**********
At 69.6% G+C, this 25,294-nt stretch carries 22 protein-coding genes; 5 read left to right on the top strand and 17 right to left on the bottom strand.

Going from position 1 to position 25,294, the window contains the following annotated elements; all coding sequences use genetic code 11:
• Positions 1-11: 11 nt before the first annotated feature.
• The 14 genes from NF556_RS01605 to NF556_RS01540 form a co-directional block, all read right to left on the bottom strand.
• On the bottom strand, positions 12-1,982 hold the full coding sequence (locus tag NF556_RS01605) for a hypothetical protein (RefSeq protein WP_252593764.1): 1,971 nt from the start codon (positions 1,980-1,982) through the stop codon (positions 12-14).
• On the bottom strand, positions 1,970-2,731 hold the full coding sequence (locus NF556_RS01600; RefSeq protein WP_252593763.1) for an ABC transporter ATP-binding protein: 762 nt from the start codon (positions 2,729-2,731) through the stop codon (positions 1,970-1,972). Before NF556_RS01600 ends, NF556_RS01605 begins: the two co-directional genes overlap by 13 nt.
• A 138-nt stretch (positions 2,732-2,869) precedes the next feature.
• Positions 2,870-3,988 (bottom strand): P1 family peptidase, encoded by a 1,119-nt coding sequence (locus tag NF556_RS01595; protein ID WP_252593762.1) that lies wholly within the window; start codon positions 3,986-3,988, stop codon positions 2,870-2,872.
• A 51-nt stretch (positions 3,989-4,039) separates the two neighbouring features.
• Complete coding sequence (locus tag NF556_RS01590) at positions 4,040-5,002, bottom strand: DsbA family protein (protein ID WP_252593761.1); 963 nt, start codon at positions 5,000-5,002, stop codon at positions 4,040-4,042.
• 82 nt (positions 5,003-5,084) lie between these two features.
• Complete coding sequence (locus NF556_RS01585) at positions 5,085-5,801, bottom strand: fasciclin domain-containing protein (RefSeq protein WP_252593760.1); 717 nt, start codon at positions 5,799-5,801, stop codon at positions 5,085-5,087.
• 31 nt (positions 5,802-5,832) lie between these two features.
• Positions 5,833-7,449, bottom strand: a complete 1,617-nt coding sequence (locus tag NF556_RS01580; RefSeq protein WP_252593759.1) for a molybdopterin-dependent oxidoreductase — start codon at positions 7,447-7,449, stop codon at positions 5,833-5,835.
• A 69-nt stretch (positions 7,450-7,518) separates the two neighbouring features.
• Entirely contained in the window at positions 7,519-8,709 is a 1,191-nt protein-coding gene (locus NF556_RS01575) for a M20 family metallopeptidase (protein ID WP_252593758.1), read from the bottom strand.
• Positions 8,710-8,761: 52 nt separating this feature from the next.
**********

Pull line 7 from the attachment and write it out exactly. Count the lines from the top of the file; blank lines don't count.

• A 138-nt stretch (positions 2,732-2,869) precedes the next feature.